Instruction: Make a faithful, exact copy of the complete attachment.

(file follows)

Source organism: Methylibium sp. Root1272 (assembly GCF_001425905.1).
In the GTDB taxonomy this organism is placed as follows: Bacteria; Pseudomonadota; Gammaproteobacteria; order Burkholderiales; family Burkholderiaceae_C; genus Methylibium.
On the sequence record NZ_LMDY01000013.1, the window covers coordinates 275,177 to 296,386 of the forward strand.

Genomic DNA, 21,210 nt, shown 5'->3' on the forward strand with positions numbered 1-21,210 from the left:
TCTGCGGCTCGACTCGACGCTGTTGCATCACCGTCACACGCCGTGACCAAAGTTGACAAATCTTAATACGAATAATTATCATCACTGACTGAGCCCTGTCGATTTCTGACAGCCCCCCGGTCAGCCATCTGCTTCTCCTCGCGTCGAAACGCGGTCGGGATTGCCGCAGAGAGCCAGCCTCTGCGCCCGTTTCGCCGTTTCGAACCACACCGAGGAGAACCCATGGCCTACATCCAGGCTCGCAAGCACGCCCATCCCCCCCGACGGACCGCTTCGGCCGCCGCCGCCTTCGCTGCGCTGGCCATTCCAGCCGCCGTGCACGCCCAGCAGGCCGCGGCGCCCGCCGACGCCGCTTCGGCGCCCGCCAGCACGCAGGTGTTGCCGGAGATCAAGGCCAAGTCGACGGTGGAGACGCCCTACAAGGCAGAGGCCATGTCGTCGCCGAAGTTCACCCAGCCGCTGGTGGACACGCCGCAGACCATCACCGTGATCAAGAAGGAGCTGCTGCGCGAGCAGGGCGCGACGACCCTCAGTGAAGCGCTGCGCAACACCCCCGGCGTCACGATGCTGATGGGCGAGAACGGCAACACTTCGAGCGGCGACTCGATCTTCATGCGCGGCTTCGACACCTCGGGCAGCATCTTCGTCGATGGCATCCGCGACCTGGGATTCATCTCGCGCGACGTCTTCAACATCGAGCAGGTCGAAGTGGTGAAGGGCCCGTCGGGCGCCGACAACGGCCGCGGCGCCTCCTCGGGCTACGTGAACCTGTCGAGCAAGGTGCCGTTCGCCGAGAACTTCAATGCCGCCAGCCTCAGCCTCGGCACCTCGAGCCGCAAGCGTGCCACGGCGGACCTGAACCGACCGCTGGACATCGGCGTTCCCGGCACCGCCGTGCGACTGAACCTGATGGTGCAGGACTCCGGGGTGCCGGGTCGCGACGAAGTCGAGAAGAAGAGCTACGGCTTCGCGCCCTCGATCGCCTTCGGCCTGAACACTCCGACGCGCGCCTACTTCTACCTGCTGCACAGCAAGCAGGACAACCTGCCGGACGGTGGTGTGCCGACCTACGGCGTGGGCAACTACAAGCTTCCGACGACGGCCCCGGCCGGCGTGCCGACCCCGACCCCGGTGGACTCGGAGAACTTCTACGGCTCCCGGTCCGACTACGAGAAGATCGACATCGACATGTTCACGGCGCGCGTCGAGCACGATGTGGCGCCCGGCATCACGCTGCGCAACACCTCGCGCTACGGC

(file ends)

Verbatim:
Source organism: Methylibium sp. Root1272 (assembly GCF_001425905.1).
In the GTDB taxonomy this organism is placed as follows: Bacteria; Pseudomonadota; Gammaproteobacteria; order Burkholderiales; family Burkholderiaceae_C; genus Methylibium.
On the sequence record NZ_LMDY01000013.1, the window covers coordinates 275,177 to 296,386 of the forward strand.

Genomic DNA, 21,210 nt, shown 5'->3' on the forward strand with positions numbered 1-21,210 from the left:
TCTGCGGCTCGACTCGACGCTGTTGCATCACCGTCACACGCCGTGACCAAAGTTGACAAATCTTAATACGAATAATTATCATCACTGACTGAGCCCTGTCGATTTCTGACAGCCCCCCGGTCAGCCATCTGCTTCTCCTCGCGTCGAAACGCGGTCGGGATTGCCGCAGAGAGCCAGCCTCTGCGCCCGTTTCGCCGTTTCGAACCACACCGAGGAGAACCCATGGCCTACATCCAGGCTCGCAAGCACGCCCATCCCCCCCGACGGACCGCTTCGGCCGCCGCCGCCTTCGCTGCGCTGGCCATTCCAGCCGCCGTGCACGCCCAGCAGGCCGCGGCGCCCGCCGACGCCGCTTCGGCGCCCGCCAGCACGCAGGTGTTGCCGGAGATCAAGGCCAAGTCGACGGTGGAGACGCCCTACAAGGCAGAGGCCATGTCGTCGCCGAAGTTCACCCAGCCGCTGGTGGACACGCCGCAGACCATCACCGTGATCAAGAAGGAGCTGCTGCGCGAGCAGGGCGCGACGACCCTCAGTGAAGCGCTGCGCAACACCCCCGGCGTCACGATGCTGATGGGCGAGAACGGCAACACTTCGAGCGGCGACTCGATCTTCATGCGCGGCTTCGACACCTCGGGCAGCATCTTCGTCGATGGCATCCGCGACCTGGGATTCATCTCGCGCGACGTCTTCAACATCGAGCAGGTCGAAGTGGTGAAGGGCCCGTCGGGCGCCGACAACGGCCGCGGCGCCTCCTCGGGCTACGTGAACCTGTCGAGCAAGGTGCCGTTCGCCGAGAACTTCAATGCCGCCAGCCTCAGCCTCGGCACCTCGAGCCGCAAGCGTGCCACGGCGGACCTGAACCGACCGCTGGACATCGGCGTTCCCGGCACCGCCGTGCGACTGAACCTGATGGTGCAGGACTCCGGGGTGCCGGGTCGCGACGAAGTCGAGAAGAAGAGCTACGGCTTCGCGCCCTCGATCGCCTTCGGCCTGAACACTCCGACGCGCGCCTACTTCTACCTGCTGCACAGCAAGCAGGACAACCTGCCGGACGGTGGTGTGCCGACCTACGGCGTGGGCAACTACAAGCTTCCGACGACGGCCCCGGCCGGCGTGCCGACCCCGACCCCGGTGGACTCGGAGAACTTCTACGGCTCCCGGTCCGACTACGAGAAGATCGACATCGACATGTTCACGGCGCGCGTCGAGCACGATGTGGCGCCCGGCATCACGCTGCGCAACACCTCGCGCTACGGC